There is a possible alternative. The advance in the manufacture of Robots is going in leaps and bounds. There are now Robots which have voice recognition and can answer questions. As the manufacture improves it should be possible to send Robots to Mars with all the equipment necessary to construct all the necessary accommodation for the colonisers.

It is sixty-three years since Everest was conquered. Since then over 2,500 have climbed it. But the numbers who have died attempting the climb are hard to find. Perhaps those making money from organising the event don’t want anyone to know the risk. (It is estimated at £35,000). The danger of the journey to Mars is much greater. Has there been any assessment of the number of lives to be lost? Does anyone care as long as the goal is achieved? Some compassionate climbers are returning to Everest for the sole intention of burying bodies which are decomposing on the mountain.

Finally let’s look at the cost of all this. The total cost of the International Space Station over 10 years comes to E100 Billion (E = Euro). That sound like bad news. The good news is the European share of the E100 Billion is E8 Billion which amounts to just one Euro spent for every European every year: less than the price of a cup of coffee in most of our big cities.

Hoping you have enjoyed reading these Space articles as much as I have enjoyed researching and writing them.

Over and Out!

Ref. Wikipedia


RECIPE FOR SPICY SRI LANKAN PUMPKIN OR SQUASH SOUP FROM ILLONA METCALFE

Ingredients:                              1 lb pumpkin or butternut squash
1 tspn vegetable bouillon powder or stock
1 tbsp vegetable oil
½ tspn cumin seeds
½ tspn black mustard seeds
8 – 10 curry leaves
½ tspn turmeric powder
½ tspn chilli flakes or to taste
1 small onion chopped small
1 clove garlic grated
1 tspn grated ginger
1 fresh tomato chopped small
A bunch of fresh coriander leaves chopped
1 small green pepper chopped
Salt and pepper to taste

Method:                                    Peel and chop the pumpkin or squash into 1 inch cubes.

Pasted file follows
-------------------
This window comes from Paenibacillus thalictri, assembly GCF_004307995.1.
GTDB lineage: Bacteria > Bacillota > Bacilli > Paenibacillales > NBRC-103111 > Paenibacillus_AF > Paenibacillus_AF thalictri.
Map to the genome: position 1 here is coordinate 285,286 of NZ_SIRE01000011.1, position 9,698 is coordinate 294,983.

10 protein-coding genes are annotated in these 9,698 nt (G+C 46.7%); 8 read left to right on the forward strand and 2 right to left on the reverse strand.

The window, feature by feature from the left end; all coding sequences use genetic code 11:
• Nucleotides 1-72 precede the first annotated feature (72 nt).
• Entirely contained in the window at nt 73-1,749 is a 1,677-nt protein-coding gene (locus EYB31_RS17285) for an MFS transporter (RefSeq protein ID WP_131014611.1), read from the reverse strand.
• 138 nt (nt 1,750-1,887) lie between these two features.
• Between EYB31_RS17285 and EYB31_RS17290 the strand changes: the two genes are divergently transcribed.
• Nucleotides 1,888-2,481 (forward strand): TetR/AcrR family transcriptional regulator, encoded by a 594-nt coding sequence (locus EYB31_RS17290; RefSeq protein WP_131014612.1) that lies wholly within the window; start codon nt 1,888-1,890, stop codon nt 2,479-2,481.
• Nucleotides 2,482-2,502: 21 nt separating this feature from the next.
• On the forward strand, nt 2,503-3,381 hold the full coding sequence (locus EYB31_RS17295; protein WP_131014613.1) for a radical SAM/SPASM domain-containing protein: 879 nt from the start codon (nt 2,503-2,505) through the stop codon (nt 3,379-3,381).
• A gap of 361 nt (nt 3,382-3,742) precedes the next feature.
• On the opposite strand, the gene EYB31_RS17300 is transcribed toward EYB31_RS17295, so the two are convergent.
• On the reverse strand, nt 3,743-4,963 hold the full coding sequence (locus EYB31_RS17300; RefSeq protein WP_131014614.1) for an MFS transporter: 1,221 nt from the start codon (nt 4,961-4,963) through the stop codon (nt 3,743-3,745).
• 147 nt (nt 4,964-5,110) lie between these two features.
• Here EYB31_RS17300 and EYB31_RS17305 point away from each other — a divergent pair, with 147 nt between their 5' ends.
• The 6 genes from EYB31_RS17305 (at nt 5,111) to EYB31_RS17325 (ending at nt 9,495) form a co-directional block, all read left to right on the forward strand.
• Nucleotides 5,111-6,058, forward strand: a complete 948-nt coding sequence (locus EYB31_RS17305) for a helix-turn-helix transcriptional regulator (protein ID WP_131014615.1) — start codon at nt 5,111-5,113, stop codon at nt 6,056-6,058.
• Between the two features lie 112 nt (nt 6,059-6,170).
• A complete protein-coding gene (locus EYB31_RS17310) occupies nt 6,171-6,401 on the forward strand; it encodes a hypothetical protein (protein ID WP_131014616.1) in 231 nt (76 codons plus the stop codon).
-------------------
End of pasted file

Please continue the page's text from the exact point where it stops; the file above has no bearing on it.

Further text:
Put them into a saucepan with the bouillon powder or stock
cube and just cover with boiling water. Bring up to boiling,
then put the lid on and simmer till the cubes are tender.

Put the oil in a pan on medium heat and tip in the mustard
seeds as soon as you hear them pop add the cumin seeds and
let them sizzle for a few seconds. Take care not to let them
burn. Then add the curry leaves, turmeric and chill flakes and
and give them a few seconds as well.

Next tip in the onion, garlic, ginger and chopped green pepper
and sauté adding a little sprinkle of water to create some
steam so that they cook with the lid put on the pan and the
heat turned down. When they are softened, after about 5 – 10
minutes, stir and mix in the chopped tomato and ½ tspn of salt.
Cover once again and leave to cook on low to medium heat
till the tomatoes go soft and pulpy.

Finally, add the cooked pumpkin or squash with all the liquid
And fresh coriander leaves to the curried tomato pulp and stir
and heat through. Blend the soup to a smooth puree or mash
roughly with a potato masher for a more chunky texture.
Adjust the seasoning and serve with more chopped coriander
leaves to garnish along with some good crusty bread. Mm mm
enjoy !


THE NATIONAL DISH OF SAINT KITTS AND NEVIS – STEWED SALTFISH WITH SPICY PLANTAINS AND COCONUT DUMPLINGS
Provided by Nicolla Fraser

COOK TIME
1 hour 30 mins
TOTAL TIME
1 hour 30 mins
Serves: 4INGREDIENTS

Stewed Salt fish450 g salt fish
1 green bell pepper, diced
1 red bell pepper, diced
1 yellow bell pepper, diced
450 g tomatoes, chopped